Point is people with money have more power. That is just kind of a fact of life. I agree, in practice, lobbying kind of sucks and most of the time it is tantamount to bribery - but getting rid of it as a tool won't change anything (and would do more harm than good).

Reply Score: 4

RE: No
by fretinator on Thu 9th Mar 2017 21:25 UTC in reply to "No"
fretinator Member since:
2005-07-06

It's not hard.

1. Companies, organizations can't donate to campaigns.
2. Limit individual donations to $1000 (or something in that ball-park).

This still leaves room for real lobbying - promoting issues, etc. But it would instantly transform politics in America. Will it happen...no!

Reply Score: 3

RE[2]: No
by galvanash on Thu 9th Mar 2017 21:38 UTC in reply to "RE: No"
galvanash Member since:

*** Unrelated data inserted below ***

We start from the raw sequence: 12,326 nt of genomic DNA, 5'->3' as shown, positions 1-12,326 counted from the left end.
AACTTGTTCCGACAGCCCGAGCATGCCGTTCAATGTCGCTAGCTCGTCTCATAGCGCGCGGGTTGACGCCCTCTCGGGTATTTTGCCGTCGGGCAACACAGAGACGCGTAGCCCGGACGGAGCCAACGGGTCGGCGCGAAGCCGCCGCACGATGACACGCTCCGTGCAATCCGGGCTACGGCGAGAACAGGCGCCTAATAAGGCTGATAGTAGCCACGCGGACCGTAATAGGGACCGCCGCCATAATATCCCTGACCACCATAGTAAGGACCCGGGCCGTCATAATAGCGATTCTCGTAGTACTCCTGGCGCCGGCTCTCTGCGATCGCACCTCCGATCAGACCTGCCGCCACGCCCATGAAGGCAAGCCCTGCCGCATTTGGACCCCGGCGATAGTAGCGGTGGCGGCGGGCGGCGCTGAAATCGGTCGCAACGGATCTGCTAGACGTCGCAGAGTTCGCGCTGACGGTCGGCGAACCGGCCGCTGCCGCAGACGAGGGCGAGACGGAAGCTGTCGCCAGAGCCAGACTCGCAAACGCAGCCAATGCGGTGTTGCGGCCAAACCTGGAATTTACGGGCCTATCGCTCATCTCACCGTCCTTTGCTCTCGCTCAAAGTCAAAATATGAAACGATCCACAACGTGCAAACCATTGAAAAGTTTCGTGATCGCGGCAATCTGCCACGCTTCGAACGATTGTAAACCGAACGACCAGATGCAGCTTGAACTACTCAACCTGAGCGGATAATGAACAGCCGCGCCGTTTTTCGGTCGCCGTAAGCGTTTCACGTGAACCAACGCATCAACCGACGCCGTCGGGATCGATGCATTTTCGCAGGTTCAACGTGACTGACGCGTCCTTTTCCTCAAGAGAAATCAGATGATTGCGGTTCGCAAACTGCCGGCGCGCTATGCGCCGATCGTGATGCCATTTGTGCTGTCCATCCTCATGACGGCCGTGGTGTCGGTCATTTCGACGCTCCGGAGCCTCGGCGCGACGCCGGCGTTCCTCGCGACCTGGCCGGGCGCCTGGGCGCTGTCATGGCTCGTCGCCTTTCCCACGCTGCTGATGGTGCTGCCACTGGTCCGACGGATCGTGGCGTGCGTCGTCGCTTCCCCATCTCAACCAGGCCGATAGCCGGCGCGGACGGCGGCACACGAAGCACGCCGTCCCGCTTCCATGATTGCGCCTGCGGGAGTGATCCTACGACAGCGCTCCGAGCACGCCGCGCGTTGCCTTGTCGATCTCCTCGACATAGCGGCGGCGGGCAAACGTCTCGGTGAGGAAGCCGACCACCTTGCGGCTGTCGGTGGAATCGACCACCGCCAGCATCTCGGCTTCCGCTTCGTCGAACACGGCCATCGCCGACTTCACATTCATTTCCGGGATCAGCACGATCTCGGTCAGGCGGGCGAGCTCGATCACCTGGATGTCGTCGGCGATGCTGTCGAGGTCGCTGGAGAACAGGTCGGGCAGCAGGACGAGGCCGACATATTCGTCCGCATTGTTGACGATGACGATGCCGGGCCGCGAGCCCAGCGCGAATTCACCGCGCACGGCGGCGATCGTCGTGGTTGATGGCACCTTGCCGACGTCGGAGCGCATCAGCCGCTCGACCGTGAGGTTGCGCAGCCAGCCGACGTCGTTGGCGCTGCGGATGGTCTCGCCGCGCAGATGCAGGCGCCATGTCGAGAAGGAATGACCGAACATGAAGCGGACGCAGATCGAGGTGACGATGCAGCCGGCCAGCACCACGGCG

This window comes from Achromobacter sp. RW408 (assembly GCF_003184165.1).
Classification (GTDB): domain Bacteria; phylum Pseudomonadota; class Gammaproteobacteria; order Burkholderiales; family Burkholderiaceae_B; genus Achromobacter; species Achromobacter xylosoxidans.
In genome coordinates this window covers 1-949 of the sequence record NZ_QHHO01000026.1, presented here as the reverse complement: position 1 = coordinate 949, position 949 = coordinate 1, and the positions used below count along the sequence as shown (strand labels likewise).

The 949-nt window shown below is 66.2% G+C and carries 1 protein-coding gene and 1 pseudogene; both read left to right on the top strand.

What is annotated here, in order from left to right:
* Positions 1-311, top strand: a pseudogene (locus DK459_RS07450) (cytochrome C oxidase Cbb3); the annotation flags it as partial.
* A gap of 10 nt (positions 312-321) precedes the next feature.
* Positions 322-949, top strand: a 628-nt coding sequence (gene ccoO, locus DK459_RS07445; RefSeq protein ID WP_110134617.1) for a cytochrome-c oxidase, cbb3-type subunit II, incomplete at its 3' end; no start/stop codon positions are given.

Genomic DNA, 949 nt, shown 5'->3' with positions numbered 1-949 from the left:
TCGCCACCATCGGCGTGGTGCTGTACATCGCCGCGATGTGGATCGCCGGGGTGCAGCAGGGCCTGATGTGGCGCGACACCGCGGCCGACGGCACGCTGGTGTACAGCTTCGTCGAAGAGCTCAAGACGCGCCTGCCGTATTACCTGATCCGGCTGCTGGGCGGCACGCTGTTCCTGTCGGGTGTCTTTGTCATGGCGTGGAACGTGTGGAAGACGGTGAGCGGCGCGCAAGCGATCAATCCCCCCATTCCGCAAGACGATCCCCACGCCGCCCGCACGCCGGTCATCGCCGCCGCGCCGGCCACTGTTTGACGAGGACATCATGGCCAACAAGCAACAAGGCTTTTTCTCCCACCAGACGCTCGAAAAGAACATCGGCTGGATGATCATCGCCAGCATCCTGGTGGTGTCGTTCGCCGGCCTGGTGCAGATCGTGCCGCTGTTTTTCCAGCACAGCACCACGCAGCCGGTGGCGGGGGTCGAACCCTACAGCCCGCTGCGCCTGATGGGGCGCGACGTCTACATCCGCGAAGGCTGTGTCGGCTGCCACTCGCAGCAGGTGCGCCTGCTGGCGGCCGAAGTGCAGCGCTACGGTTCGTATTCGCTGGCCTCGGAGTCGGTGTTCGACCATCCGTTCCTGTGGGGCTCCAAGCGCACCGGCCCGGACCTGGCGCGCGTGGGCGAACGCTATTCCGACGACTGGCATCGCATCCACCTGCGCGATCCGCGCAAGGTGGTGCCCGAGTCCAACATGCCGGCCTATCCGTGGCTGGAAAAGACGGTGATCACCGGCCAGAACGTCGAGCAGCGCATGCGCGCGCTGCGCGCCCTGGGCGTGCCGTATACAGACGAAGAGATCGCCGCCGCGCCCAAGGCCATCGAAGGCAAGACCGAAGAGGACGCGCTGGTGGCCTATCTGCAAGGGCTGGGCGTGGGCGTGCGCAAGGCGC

2006-01-25

It's not hard.

1. Companies, organizations can't donate to campaigns.
2. Limit individual donations to $1000 (or something in that ball-park).


Read my post again... I can think of hundreds of ways, using money, to completely bypass those rules. Off the top of my head:

1. Ill hire your wife, kid, mother in law, whatever. Ill give them a "job" doing nothing and making lots of bank.

2. Ill promise to give you money (or whatever) after you leave office.

3. Do what already happens now. Just spend the money yourself on an "issue" and campaign directly to push voters towards the candidate that is aligned on that issue. It doesn't involve any money going to the campaign at all - no donations whatsoever. Ironically, this is far more effective and a bigger problem than donations themselves (i.e. Super PACs).

4. The donation limit right now is $5000, not far from your ball park to be honest. Hillary Clintons average donation was only $44. Your fixing a problem that doesn't exist here... The real problem is under the table stuff (like I mentioned above).